Such a scenario may be particularly likely given the lessons of the 2002-2003 Security Council defiance. Despite major U.S. threats against Chile, Mexico, Cameroon, Guinea and the others, the "Uncommitted Six" who said ‘no’ to U.S. demands to endorse the war largely got away without punishment. The lesson was taken up soon after in Cancun, when the largest countries of the global South, including South Africa, India, Brazil, Argentina and more, created the Group of 21 to successfully challenge U.S. and European efforts to expand the power of the World Trade Organization.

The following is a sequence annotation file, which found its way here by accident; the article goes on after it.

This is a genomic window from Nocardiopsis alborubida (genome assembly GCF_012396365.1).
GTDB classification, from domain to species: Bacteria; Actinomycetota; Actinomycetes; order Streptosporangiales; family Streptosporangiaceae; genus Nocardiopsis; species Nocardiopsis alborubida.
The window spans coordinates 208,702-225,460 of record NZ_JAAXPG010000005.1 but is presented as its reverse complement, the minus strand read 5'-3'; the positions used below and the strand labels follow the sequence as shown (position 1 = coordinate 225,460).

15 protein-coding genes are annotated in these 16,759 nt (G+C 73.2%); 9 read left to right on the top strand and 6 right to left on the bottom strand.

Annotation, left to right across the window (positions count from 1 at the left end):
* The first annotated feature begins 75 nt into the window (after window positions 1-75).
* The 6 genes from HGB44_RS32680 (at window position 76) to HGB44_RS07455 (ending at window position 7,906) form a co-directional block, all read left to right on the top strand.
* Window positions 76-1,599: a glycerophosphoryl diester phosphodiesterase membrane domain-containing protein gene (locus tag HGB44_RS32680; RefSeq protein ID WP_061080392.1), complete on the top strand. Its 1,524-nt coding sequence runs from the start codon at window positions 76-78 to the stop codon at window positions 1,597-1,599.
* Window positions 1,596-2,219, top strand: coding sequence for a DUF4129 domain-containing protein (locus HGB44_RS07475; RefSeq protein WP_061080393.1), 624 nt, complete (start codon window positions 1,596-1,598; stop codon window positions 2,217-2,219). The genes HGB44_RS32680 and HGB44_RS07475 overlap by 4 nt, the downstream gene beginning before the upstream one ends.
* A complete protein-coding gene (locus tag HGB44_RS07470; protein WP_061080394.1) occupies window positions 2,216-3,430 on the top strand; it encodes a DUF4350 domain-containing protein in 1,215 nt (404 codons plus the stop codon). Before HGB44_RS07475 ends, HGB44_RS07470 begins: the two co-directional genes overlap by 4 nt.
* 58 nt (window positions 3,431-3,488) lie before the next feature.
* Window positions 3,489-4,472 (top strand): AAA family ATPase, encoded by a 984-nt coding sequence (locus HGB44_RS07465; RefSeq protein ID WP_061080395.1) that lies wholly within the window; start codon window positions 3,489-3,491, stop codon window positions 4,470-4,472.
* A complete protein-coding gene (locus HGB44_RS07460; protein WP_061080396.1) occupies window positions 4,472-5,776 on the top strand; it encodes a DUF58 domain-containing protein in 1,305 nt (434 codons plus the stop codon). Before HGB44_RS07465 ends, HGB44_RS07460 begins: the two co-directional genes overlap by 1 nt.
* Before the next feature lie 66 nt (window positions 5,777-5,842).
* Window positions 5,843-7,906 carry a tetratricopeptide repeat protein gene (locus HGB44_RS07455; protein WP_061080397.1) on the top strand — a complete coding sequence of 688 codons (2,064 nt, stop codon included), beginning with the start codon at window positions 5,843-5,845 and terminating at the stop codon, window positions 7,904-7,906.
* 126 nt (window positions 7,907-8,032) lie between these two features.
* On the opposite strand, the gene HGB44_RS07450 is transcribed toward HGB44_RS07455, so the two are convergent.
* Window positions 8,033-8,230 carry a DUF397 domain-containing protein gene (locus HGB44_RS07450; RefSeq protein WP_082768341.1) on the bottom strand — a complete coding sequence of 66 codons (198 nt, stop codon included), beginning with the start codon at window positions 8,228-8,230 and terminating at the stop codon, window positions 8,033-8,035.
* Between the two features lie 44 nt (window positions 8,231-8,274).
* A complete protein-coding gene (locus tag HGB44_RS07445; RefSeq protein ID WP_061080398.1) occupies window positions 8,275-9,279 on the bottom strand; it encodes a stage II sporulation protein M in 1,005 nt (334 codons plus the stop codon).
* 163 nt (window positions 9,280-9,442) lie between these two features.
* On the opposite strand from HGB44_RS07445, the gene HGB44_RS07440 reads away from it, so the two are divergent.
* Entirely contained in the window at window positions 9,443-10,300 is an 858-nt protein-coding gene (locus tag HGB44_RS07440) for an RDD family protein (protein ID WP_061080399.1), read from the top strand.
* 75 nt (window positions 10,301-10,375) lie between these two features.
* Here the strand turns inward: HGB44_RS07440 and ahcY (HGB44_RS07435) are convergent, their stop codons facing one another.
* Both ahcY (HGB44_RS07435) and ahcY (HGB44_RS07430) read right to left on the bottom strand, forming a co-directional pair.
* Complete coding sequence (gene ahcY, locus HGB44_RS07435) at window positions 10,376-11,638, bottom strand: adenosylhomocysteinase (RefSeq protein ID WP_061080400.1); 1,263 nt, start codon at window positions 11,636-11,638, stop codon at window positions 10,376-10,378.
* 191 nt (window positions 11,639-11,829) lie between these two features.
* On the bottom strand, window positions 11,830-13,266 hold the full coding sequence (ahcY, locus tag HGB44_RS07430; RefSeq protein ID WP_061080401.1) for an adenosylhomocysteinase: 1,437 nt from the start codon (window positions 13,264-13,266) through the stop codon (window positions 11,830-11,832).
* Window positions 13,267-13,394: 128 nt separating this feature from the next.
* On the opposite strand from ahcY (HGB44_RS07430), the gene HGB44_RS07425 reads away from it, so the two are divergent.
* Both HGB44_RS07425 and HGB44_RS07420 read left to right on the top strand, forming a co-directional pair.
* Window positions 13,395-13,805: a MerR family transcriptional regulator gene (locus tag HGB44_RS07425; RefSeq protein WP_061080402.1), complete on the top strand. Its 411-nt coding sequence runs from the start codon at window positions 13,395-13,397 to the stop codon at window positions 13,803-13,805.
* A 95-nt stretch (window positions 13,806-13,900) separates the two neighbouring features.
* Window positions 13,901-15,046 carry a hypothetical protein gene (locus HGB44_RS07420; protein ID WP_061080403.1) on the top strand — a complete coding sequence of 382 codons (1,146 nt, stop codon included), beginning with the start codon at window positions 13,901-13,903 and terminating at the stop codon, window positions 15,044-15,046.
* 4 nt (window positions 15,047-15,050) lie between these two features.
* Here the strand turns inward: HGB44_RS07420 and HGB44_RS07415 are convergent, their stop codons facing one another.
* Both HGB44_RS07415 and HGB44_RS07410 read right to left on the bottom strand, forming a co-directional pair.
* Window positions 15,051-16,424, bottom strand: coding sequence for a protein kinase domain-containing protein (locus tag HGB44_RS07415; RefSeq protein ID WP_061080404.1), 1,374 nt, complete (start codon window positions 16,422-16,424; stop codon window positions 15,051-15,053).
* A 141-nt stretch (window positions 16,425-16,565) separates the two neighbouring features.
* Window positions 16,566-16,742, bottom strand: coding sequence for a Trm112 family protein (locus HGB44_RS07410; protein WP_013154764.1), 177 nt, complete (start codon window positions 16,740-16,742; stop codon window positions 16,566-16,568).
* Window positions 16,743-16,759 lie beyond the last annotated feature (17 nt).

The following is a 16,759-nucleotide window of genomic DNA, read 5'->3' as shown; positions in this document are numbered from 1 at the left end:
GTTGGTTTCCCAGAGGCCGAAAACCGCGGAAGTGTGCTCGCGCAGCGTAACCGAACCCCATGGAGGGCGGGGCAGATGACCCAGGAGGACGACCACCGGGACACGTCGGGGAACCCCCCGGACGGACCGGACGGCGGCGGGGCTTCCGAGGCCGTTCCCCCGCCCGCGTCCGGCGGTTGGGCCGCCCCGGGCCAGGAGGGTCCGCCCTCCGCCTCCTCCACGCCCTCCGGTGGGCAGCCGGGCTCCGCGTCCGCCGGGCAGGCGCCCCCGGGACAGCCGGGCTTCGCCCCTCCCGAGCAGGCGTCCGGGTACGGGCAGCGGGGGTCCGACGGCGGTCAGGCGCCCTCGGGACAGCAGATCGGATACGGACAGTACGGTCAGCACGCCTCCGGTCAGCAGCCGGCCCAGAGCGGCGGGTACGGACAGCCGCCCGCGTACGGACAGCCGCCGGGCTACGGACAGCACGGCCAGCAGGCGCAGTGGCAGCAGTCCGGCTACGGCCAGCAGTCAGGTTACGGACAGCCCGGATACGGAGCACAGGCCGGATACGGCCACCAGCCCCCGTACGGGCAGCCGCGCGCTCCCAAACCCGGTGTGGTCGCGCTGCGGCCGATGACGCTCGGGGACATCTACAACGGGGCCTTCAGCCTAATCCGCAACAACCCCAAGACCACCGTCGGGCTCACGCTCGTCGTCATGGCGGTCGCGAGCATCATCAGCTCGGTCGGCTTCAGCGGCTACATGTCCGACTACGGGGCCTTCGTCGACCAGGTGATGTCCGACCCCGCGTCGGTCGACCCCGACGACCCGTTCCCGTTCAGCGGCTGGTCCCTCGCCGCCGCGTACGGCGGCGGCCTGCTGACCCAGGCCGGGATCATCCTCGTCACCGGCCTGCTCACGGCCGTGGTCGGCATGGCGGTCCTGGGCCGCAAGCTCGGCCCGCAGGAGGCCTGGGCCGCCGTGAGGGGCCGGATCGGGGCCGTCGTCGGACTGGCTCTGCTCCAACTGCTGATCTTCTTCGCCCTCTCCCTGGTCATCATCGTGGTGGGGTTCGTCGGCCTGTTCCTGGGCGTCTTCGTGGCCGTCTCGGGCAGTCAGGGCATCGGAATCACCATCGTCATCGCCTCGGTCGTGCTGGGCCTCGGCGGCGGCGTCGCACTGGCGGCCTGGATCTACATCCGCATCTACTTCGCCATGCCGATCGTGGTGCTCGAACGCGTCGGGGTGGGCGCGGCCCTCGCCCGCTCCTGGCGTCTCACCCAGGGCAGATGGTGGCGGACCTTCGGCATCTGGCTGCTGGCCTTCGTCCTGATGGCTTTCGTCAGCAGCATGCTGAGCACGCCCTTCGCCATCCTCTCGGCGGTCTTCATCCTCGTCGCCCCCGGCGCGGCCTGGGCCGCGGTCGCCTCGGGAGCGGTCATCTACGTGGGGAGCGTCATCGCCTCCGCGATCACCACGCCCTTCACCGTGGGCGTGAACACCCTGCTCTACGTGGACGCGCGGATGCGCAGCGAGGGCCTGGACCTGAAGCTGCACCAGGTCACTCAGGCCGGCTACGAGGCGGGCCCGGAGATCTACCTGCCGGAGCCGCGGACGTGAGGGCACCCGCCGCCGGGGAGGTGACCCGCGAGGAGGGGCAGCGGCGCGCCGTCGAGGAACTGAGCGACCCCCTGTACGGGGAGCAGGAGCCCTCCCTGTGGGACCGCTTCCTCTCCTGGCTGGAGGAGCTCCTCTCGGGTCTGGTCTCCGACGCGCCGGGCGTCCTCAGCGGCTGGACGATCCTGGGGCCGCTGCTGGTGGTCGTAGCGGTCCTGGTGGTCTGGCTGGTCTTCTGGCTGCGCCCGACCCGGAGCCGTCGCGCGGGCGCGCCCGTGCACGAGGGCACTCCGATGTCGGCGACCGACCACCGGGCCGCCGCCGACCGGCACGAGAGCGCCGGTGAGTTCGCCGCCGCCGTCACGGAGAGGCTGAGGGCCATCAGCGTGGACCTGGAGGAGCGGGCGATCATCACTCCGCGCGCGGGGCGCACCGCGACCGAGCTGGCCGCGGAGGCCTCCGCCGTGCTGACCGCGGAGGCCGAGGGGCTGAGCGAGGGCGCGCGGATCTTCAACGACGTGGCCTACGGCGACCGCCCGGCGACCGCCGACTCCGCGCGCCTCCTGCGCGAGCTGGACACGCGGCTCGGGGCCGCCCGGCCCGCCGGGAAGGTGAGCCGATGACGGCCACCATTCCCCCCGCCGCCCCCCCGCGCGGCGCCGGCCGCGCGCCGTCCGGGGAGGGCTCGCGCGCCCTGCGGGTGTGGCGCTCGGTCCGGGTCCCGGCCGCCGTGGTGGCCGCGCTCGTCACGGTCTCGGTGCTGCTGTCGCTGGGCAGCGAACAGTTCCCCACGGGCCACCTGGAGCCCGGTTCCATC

"Our liberation of Iraq is only the first step in a broad campaign to bring democracy to the Middle East." Instead, the Middle East region is enraged at the destruction brought to Iraq. Israel’s occupation of Palestine has taken a newly brutal turn with the assassination of Sheikh Ahmad Yassin, and the adoption of Israeli-style tactics by U.S. troops has brought the U.S.-Israeli links back to center stage. Television footage from Fallujah and Ramadi looks indistinguishable, except in degree, from similar tape from Rafah and Jenin. The planned April 14 visit of Ariel Sharon to the White House is likely to result in a U.S. agreement (some of which will not be made public) that Israel’s pull-out from Gaza will be answered with a U.S. guarantee of Israel’s refusal to withdraw to the 1967 borders, its annexation of major Israeli settlement blocs inside Palestine, and its rejection of the right of return. Governments throughout the region, most of them long-time clients of sequential U.S. administrations, are scrambling to find some distance between them and their Washington patrons to at least tamp down popular anger. The Bush administration’s "Greater Middle East Initiative," ostensibly aimed at encouraging reform in the Arab world, is in shambles. It is expected to be launched at the G-8 Summit in Georgia in early June, but Arab governments are already rejecting it as meddling in internal Arab affairs while ignoring the Israeli occupation of Palestine and its destabilizing effect on the region.